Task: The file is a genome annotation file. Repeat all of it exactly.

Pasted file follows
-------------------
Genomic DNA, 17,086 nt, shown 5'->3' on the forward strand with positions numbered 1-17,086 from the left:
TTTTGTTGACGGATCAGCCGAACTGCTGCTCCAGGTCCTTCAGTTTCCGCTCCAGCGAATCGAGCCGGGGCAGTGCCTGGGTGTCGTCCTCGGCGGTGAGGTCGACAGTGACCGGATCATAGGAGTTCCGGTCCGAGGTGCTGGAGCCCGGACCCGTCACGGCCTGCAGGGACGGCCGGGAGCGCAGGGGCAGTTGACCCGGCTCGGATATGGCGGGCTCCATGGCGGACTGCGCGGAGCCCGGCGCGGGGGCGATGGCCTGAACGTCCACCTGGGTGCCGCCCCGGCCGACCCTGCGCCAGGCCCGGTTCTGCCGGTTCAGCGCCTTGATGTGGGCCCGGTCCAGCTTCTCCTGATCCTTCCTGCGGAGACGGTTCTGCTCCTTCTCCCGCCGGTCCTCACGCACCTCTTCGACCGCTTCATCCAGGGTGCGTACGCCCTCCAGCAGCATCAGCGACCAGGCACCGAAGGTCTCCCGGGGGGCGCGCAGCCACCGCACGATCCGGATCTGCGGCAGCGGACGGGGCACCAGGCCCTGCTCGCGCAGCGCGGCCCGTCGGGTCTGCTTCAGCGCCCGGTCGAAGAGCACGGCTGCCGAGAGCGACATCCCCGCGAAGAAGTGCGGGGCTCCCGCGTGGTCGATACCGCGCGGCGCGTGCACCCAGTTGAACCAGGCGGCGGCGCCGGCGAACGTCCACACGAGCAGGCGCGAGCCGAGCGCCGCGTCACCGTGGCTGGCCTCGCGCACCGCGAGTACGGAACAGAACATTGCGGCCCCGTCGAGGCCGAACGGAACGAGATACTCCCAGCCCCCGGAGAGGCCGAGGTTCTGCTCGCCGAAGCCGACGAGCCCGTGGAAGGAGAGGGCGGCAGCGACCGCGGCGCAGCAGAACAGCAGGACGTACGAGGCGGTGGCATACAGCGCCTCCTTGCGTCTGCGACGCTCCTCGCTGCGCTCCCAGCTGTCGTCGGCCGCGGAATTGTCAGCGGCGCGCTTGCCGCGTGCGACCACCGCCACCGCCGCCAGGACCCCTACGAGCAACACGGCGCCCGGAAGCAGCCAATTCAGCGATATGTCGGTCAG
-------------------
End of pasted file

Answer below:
Genomic DNA, 17,086 nt, shown 5'->3' on the forward strand with positions numbered 1-17,086 from the left:
TTTTGTTGACGGATCAGCCGAACTGCTGCTCCAGGTCCTTCAGTTTCCGCTCCAGCGAATCGAGCCGGGGCAGTGCCTGGGTGTCGTCCTCGGCGGTGAGGTCGACAGTGACCGGATCATAGGAGTTCCGGTCCGAGGTGCTGGAGCCCGGACCCGTCACGGCCTGCAGGGACGGCCGGGAGCGCAGGGGCAGTTGACCCGGCTCGGATATGGCGGGCTCCATGGCGGACTGCGCGGAGCCCGGCGCGGGGGCGATGGCCTGAACGTCCACCTGGGTGCCGCCCCGGCCGACCCTGCGCCAGGCCCGGTTCTGCCGGTTCAGCGCCTTGATGTGGGCCCGGTCCAGCTTCTCCTGATCCTTCCTGCGGAGACGGTTCTGCTCCTTCTCCCGCCGGTCCTCACGCACCTCTTCGACCGCTTCATCCAGGGTGCGTACGCCCTCCAGCAGCATCAGCGACCAGGCACCGAAGGTCTCCCGGGGGGCGCGCAGCCACCGCACGATCCGGATCTGCGGCAGCGGACGGGGCACCAGGCCCTGCTCGCGCAGCGCGGCCCGTCGGGTCTGCTTCAGCGCCCGGTCGAAGAGCACGGCTGCCGAGAGCGACATCCCCGCGAAGAAGTGCGGGGCTCCCGCGTGGTCGATACCGCGCGGCGCGTGCACCCAGTTGAACCAGGCGGCGGCGCCGGCGAACGTCCACACGAGCAGGCGCGAGCCGAGCGCCGCGTCACCGTGGCTGGCCTCGCGCACCGCGAGTACGGAACAGAACATTGCGGCCCCGTCGAGGCCGAACGGAACGAGATACTCCCAGCCCCCGGAGAGGCCGAGGTTCTGCTCGCCGAAGCCGACGAGCCCGTGGAAGGAGAGGGCGGCAGCGACCGCGGCGCAGCAGAACAGCAGGACGTACGAGGCGGTGGCATACAGCGCCTCCTTGCGTCTGCGACGCTCCTCGCTGCGCTCCCAGCTGTCGTCGGCCGCGGAATTGTCAGCGGCGCGCTTGCCGCGTGCGACCACCGCCACCGCCGCCAGGACCCCTACGAGCAACACGGCGCCCGGAAGCAGCCAATTCAGCGATATGTCGGTCAG